The average food bill could increase by £271 this year as prices continue to rise, research suggests.
Grocery prices were 5.9% higher in April than a year ago, the biggest increase since December 2011, according to research company Kantar.
It said shoppers were turning to discount retailers Aldi and Lidl as pressures on budgets grows.
Supply chain issues, the Ukraine war and rising raw material costs are all contributing to soaring food prices.
Fraser McKevitt, head of retail and consumer insight at Kantar, said: "The average household will now be exposed to a potential extra £271 per year.
"A lot of this is going on non-discretionary, everyday essentials which will prove difficult to cut back on as budgets are squeezed. We're seeing a clear flight to value as shoppers watch their pennies."
Aldi was the fastest growing retailer during the period the data covers, with its sales increasing by 4.2% over the 12 weeks to 17 April.
This was closely followed by Lidl, which was up 4%.
More than one million extra shoppers visited the two retailers respectively over the period compared with this time last year, with both achieving record-breaking market shares, according to Kantar.
Tesco was the only other retailer to increase its market share, growing by 0.3 percentage points to 27.3% of total grocery sales.
Supermarkets are facing a fierce battle for customers as the soaring cost of living hits household budgets.
On Monday, Morrisons and Asda, who have both been losing customers to Aldi and Lidl, said they were cutting prices on hundreds of products.
Meanwhile Iceland boss Richard Walker told the BBC that the cost of living was the "single biggest domestic issue" facing the country, adding that he would offer a "constant drum beat" of deals to help shoppers cut costs.
The latest inflation figures showed that UK prices are rising at their fastest rate for 30 years, with increased energy, fuel and food costs all contributing.
Firms are increasingly passing on the higher costs they are facing to customers.
On Tuesday, budget fashion chain Primark warned it would have to introduce "selective price increases" across some of its autumn and winter clothing ranges because of these higher costs.
Last month, retailer Next also said its prices for homeware items would jump 13% and its fashion prices will rise by 6.5% in the second half of this year.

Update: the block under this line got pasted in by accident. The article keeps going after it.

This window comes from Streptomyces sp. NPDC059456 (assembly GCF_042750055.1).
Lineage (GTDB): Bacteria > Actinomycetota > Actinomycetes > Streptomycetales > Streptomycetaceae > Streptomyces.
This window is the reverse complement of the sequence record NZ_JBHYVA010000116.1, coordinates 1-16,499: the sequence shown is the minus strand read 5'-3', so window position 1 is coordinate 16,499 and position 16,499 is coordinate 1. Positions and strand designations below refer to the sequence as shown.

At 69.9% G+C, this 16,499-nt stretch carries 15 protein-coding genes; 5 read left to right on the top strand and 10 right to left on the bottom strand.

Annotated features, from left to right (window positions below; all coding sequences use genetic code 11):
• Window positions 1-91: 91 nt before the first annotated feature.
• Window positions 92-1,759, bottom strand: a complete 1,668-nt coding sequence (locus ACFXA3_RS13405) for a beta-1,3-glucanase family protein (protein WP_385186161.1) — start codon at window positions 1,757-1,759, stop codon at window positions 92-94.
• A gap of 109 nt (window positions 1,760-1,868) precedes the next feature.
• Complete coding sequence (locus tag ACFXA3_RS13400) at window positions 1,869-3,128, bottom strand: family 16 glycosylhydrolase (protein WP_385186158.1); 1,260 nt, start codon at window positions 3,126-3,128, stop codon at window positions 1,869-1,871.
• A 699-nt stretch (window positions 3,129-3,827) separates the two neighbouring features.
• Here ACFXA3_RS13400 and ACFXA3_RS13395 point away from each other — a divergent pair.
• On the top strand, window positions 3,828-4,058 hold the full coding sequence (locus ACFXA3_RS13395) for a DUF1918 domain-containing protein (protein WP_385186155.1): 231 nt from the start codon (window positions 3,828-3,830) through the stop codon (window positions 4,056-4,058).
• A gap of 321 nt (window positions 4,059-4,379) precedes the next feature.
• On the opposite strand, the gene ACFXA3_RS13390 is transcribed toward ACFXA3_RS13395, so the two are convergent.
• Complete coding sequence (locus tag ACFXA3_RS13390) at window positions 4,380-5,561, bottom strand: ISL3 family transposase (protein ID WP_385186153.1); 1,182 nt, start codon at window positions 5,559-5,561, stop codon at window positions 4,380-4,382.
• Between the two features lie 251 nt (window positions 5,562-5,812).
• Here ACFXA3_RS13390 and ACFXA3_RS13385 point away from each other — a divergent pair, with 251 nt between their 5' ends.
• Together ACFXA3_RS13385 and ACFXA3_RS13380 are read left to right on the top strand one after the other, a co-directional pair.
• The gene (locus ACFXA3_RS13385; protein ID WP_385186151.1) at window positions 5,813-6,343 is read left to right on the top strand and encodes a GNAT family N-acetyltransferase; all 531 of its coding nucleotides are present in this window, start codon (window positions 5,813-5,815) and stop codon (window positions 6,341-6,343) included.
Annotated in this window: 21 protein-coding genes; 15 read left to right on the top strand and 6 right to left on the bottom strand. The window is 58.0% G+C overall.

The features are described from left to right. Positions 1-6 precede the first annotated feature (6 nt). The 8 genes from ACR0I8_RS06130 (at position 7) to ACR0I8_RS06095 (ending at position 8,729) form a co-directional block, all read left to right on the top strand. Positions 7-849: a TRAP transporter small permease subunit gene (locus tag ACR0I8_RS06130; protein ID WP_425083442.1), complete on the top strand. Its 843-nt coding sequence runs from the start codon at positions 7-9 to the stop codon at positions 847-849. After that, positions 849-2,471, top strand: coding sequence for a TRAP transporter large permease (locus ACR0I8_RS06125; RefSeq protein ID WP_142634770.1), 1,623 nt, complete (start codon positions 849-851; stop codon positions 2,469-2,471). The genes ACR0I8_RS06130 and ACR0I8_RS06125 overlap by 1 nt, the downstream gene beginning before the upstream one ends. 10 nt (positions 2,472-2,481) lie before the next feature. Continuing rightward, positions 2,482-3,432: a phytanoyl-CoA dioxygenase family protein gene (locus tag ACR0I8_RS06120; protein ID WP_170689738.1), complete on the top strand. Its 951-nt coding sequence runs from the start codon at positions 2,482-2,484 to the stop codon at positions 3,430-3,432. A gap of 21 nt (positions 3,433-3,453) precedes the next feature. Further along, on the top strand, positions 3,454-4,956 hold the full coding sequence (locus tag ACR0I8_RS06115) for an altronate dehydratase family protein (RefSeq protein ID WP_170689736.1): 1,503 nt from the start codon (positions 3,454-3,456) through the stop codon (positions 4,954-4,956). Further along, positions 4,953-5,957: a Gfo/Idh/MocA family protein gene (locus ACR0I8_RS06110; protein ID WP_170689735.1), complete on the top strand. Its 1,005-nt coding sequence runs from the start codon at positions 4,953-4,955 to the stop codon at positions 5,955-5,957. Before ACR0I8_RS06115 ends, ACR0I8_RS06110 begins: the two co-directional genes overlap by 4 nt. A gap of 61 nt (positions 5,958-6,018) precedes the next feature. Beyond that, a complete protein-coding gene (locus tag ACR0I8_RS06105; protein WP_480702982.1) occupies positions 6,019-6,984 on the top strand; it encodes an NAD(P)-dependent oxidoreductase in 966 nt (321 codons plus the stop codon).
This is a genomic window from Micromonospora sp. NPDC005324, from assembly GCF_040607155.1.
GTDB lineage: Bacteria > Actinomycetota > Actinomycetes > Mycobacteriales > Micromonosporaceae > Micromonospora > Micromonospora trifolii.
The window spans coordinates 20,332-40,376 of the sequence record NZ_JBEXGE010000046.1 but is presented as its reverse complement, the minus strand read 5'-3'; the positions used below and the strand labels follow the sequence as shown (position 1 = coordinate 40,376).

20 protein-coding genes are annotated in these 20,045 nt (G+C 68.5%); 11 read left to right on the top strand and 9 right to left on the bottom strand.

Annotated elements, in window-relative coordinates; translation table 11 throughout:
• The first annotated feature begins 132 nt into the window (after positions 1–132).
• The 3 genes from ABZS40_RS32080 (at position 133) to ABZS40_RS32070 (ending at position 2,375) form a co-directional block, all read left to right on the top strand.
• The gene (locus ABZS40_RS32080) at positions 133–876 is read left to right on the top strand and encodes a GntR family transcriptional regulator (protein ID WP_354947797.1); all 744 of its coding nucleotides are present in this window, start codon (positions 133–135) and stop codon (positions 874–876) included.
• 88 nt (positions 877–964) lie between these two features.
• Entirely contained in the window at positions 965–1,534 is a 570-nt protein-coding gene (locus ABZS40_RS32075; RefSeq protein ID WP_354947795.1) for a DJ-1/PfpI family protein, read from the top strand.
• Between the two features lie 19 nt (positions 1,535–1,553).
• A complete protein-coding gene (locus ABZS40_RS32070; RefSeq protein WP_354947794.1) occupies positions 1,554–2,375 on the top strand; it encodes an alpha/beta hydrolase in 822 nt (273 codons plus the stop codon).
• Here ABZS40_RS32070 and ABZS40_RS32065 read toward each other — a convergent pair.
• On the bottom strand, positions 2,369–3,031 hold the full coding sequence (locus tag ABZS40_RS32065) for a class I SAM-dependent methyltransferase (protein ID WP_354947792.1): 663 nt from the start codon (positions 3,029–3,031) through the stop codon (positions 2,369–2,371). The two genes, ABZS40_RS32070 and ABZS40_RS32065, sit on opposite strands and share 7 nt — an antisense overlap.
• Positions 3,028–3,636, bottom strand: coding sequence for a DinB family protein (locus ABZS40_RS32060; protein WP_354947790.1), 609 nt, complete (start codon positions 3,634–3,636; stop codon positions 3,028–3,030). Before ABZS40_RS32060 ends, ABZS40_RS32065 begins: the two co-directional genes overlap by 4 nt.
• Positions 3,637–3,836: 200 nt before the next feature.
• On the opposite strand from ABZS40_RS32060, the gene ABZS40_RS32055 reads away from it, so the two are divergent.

Nestle, the maker of KitKats and Nesquik cereal, also increased prices by more than 5% in the first three months of the year because of rising costs.
Kantar said food prices were rising fastest in markets such as dog food, fresh lamb and savoury snacks, but were falling in spirits.
It said there was also evidence of some customers stocking up on certain products due to limited availability and increased prices linked to the war in Ukraine.
Last weekend some supermarkets introduced limits on how much cooking oil customers are able to buy, with supplies being hit by the war.
The majority of the UK's sunflower oil comes from Ukraine and disruption to exports has led to some shortages and an increased demand for alternatives.
Kantar said the cooking oil market grew by 17% in April, with sunflower oil up 27% and vegetable oil up 40%.
Meanwhile, for the first time since the pandemic began supermarket sales are falling - by 0.6% compared with two years ago, Kantar said.
However, this compares with the start of the first national lockdown in the UK, when only essential shops like supermarkets were allowed to open.
Kantar said the easing of Covid restrictions, with many returning to the office, as well as restaurants and pubs, may also have had an impact.
Online grocery sales were also down by almost 15% compared with 2021.
"It is to be expected that sales are down compared with last year when restrictions were still in place," Mr McKevitt said.
"While the number of trips we're making to the supermarket has remained steady this year, people aren't buying as much when in store and the average basket size has dropped by 4.5% to £22.39."
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